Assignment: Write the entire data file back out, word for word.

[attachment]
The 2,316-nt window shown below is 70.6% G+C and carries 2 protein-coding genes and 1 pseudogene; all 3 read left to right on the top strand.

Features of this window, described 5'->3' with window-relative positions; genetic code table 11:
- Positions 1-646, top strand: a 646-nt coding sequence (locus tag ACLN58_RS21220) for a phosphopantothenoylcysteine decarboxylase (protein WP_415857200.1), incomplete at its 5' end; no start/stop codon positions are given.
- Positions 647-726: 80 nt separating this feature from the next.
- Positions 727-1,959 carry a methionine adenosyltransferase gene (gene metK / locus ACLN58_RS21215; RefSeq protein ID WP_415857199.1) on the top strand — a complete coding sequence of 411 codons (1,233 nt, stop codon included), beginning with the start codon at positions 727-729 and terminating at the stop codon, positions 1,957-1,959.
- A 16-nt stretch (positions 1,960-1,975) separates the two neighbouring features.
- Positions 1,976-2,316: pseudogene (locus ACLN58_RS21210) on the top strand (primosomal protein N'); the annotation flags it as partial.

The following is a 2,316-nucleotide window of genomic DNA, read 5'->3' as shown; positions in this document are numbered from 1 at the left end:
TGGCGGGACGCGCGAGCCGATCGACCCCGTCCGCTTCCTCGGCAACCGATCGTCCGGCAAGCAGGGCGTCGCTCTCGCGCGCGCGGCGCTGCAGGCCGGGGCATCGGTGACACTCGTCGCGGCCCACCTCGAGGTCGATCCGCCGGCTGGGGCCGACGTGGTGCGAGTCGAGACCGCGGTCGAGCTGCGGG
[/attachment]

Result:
The 2,316-nt window shown below is 70.6% G+C and carries 2 protein-coding genes and 1 pseudogene; all 3 read left to right on the top strand.

Features of this window, described 5'->3' with window-relative positions; genetic code table 11:
- Positions 1-646, top strand: a 646-nt coding sequence (locus tag ACLN58_RS21220) for a phosphopantothenoylcysteine decarboxylase (protein WP_415857200.1), incomplete at its 5' end; no start/stop codon positions are given.
- Positions 647-726: 80 nt separating this feature from the next.
- Positions 727-1,959 carry a methionine adenosyltransferase gene (gene metK / locus ACLN58_RS21215; RefSeq protein ID WP_415857199.1) on the top strand — a complete coding sequence of 411 codons (1,233 nt, stop codon included), beginning with the start codon at positions 727-729 and terminating at the stop codon, positions 1,957-1,959.
- A 16-nt stretch (positions 1,960-1,975) separates the two neighbouring features.
- Positions 1,976-2,316: pseudogene (locus ACLN58_RS21210) on the top strand (primosomal protein N'); the annotation flags it as partial.

The following is a 2,316-nucleotide window of genomic DNA, read 5'->3' as shown; positions in this document are numbered from 1 at the left end:
TGGCGGGACGCGCGAGCCGATCGACCCCGTCCGCTTCCTCGGCAACCGATCGTCCGGCAAGCAGGGCGTCGCTCTCGCGCGCGCGGCGCTGCAGGCCGGGGCATCGGTGACACTCGTCGCGGCCCACCTCGAGGTCGATCCGCCGGCTGGGGCCGACGTGGTGCGAGTCGAGACCGCGGTCGAGCTGCGGG